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Tributes paid to former long-standing principal of one of Derry's oldest schools

Seamus Kelly passed away last week

Tributes paid to former long-standing principal of one of Derry's oldest schools

Seamus Kelly was the former principal of Long Tower primary school.

Tributes have been paid to a former long-standing principal at one of Derry's oldest schools.

Seamus Kelly, who was a member of staff at Long Tower Boys School for almost almost 40 years and headmaster of the school for 18 years, died last Wednesday at the age of 91.

Mr Kelly passed away less than two months after the death of his wife Susan on February 17.

He was buried on Saturday following a service at St Patrick's Church in Pennyburn.

During his homily, Father Michael McCaughey paid tribute to the impact that Mr Kelly had on so many young people in the city, through both his teaching role and the work he had done at the Long Tower Youth Club.

Mr Kelly had a big interest in cine cameras and had captured a lot of footage in Derry in the 1950s.

Two years ago, that footage was included in a DVD which was created to raise money for the Áras Cholmcille Centre at Long Tower.

Fr McCaughey said both Mr Kelly's parents had originally come from the Illies area of Inishowen and he maintained a love of Illies throughout his life having spent so much of his youth there.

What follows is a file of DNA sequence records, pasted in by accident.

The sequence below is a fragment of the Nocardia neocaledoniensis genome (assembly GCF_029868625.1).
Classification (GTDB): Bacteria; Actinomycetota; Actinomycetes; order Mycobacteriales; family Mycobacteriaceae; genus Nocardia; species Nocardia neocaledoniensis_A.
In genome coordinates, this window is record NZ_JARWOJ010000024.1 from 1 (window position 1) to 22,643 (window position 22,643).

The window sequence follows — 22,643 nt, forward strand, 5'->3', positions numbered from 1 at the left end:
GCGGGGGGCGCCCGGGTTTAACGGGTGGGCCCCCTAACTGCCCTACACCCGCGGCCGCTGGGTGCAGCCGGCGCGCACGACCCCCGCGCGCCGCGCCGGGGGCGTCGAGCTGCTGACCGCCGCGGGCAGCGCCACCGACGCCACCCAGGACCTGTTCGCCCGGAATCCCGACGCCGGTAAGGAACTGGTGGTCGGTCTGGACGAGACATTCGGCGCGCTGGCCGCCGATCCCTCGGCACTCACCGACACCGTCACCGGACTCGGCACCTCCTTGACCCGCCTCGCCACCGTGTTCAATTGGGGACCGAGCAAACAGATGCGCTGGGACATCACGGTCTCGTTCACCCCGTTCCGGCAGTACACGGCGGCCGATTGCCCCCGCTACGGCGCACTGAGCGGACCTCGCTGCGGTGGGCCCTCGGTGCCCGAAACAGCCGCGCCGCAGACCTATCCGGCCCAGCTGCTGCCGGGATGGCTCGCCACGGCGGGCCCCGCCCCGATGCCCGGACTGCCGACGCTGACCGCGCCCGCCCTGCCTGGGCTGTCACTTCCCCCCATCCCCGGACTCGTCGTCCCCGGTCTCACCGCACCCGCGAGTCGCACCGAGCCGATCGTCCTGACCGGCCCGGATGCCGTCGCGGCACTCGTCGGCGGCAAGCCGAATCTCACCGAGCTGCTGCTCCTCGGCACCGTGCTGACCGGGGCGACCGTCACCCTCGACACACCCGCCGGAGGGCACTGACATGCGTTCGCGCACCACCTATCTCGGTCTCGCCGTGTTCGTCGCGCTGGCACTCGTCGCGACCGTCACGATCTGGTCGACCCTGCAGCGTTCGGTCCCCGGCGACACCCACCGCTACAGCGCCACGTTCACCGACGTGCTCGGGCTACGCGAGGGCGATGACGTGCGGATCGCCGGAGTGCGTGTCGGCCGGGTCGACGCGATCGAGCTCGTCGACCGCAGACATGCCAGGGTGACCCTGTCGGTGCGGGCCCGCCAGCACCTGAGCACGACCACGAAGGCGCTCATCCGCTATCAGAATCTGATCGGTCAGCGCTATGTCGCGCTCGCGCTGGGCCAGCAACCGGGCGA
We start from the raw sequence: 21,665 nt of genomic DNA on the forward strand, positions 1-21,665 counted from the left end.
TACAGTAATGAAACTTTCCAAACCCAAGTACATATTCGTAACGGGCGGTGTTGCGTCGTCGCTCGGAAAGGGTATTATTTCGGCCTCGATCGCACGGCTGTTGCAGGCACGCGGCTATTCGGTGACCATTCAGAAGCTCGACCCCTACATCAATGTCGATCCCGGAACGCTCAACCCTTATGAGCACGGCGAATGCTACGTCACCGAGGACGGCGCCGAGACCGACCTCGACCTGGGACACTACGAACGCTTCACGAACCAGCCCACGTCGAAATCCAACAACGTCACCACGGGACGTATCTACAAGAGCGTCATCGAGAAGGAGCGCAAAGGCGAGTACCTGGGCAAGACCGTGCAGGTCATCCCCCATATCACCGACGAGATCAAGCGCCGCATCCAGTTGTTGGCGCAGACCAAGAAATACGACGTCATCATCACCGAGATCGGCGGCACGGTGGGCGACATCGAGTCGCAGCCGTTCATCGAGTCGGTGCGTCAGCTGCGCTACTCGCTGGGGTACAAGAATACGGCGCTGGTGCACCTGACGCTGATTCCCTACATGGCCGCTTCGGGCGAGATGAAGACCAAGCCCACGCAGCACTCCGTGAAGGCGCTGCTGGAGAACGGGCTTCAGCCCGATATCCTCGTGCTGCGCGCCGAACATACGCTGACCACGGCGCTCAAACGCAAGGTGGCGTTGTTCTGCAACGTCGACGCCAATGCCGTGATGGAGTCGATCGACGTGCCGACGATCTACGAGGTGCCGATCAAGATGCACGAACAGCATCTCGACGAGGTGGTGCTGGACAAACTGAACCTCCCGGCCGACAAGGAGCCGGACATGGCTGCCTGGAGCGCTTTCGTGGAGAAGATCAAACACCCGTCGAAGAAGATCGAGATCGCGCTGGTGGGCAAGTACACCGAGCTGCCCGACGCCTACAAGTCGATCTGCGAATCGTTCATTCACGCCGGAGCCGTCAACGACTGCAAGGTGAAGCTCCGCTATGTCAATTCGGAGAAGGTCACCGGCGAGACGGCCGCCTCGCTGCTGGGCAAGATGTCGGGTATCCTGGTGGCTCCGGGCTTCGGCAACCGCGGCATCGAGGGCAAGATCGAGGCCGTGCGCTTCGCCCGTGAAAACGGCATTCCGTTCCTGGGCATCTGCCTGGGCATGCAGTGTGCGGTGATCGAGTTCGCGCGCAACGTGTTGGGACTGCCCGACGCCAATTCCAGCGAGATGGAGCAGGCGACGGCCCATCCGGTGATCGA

After attending school at the Christian Brothers school and St Columb's College, he trained to be a teacher at St Mary's College in Belfast.

“He joined the teaching staff at Long Tower Boys Primary School in 1950 and remained there until 1988. He was headmaster of the school from 1970,” said Fr McCaughey.

“They were difficult times within our city. He saw rapid social and economic upheaval which impacted on the students and staff alike but Seamus Kelly was known for his fairness, his discipline as a teacher.”

Fr McCaughey said that with the onset of the Troubles, Mr Kelly became 'more than just a teacher'.

“Like all teachers and indeed all leaders his role expanded to include the role of a social worker, a diplomat, peace maker and in many ways a counsellor.

“He was a passionate believer in the importance that schooling and education should play in the lives of young people of our local area as most parts of their lives were anything but normal.

“Seamus Kelly wanted to ensure always that school environment would bring a peace and normality, some calm from what was happening outside of the school walls.

“Nobody was to interrupt that calmness and that sense of normality within the school grounds of the Long Tower Boys School.”

Fr McCaughey said Mr Kelly's family often recalled in his later years how he would be referred to as 'Sir' or 'Mr Kelly' by people he met.

This, Fr McCaughey said, showed the regard that they had for him and the impact that he had had on their lives.

After retiring, Mr Kelly spent much time devoted to his garden of the family home at Ballynashallog Gardens in which he grew his own vegetables.

He and his wife also spent more time in their beloved garden and also gained much joy from their grandchildren, said Fr McCaughey.

Mr Kelly is survived by his children Margaret, Owen, Sean, Ciaran, Mark and Eddie and wider family circle.

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